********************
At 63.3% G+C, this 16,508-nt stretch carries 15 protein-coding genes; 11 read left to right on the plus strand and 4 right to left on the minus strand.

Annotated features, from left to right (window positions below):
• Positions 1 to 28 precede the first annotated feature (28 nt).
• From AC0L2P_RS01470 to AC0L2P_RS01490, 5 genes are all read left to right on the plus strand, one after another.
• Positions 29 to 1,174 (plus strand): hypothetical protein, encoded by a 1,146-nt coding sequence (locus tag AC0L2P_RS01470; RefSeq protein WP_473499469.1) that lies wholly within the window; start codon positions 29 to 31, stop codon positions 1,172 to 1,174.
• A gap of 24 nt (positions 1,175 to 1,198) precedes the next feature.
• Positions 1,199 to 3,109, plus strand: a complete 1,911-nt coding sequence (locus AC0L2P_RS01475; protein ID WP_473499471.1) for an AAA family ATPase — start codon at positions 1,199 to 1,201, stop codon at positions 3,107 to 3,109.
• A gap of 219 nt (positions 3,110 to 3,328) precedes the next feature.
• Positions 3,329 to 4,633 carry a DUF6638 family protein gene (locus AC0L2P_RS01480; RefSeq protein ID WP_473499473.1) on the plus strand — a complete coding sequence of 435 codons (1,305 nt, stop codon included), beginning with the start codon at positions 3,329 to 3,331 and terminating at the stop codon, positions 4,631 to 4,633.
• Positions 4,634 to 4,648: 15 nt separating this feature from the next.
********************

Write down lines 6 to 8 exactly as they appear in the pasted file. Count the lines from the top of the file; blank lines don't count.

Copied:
• A gap of 24 nt (positions 1,175 to 1,198) precedes the next feature.
• Positions 1,199 to 3,109, plus strand: a complete 1,911-nt coding sequence (locus AC0L2P_RS01475; protein ID WP_473499471.1) for an AAA family ATPase — start codon at positions 1,199 to 1,201, stop codon at positions 3,107 to 3,109.
• A gap of 219 nt (positions 3,110 to 3,328) precedes the next feature.